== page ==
ELIZABETHTOWN - The Adirondack Park Agency has decided to forego any further action against a man accused of disturbing wetlands on his property near Silver Lake.
LeRoy Douglas said that after more than three years of being scrutinized by the APA, he was astonished when the agency agreed to drop their enforcement action against him at a meeting held Nov. 9.
"It was absolutely an unbelievable scene," he said.
The meeting was a status conference held with DEC Administrative Law Judge Molly T. McBride. APA Enforcement Program Supervisor Paul Van Cott joined Douglas and his attorney, Matt Norfolk of the Lake Placid law firm Briggs & Norfolk, in reviewing the case with the judge..
"The DEC judge said it would be in the best interest of both parties if this proceeding ended," said Norfolk. "We met, and we basically stated we would not settle or compromise."
"I told them I wasn't going to back down," said Douglas, noting that he was prepared to sell some of his properties in order to fund a potential lawsuit with the agency. "They have tried everything they could for the past couple weeks to try to get me to settle this, but I refused."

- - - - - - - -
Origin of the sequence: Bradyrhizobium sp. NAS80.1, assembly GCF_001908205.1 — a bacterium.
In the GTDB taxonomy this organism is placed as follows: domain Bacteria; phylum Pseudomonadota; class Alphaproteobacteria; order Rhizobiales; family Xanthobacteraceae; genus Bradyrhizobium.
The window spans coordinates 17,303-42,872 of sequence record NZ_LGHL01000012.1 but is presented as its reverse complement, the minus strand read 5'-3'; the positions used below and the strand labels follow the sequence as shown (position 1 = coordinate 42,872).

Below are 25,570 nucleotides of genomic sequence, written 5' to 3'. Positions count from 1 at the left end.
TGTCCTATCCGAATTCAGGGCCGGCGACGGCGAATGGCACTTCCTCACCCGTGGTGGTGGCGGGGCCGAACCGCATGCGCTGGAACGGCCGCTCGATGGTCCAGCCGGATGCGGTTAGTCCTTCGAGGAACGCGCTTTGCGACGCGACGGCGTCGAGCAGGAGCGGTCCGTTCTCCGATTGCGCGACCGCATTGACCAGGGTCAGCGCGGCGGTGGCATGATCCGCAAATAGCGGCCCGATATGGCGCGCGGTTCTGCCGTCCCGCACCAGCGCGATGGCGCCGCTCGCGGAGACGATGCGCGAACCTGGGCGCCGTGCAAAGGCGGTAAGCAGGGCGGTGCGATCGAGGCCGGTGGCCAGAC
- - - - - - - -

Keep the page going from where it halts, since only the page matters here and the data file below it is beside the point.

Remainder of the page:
"In response," said Norfolk, "the APA agreed to withdraw the 2007 enforcement proceeding with prejudice," meaning Douglas cannot have similar enforcement action brought against him in the future.
"The agency came to an agreement with Mr. Douglas to remediate wetlands on his property to the satisfaction of the Adirondack Park Agency," said APA spokesman Keith McKeever.
The case arose from an APA claim that Douglas, when repairing a road on his property that passes through a wetland area, illegally widened the road. An enforcement hearing on the matter led to a settlement.
"They asked if he would do some remedial work [to narrow the road], and he agreed," said Norfolk. "We contend he's complied with it."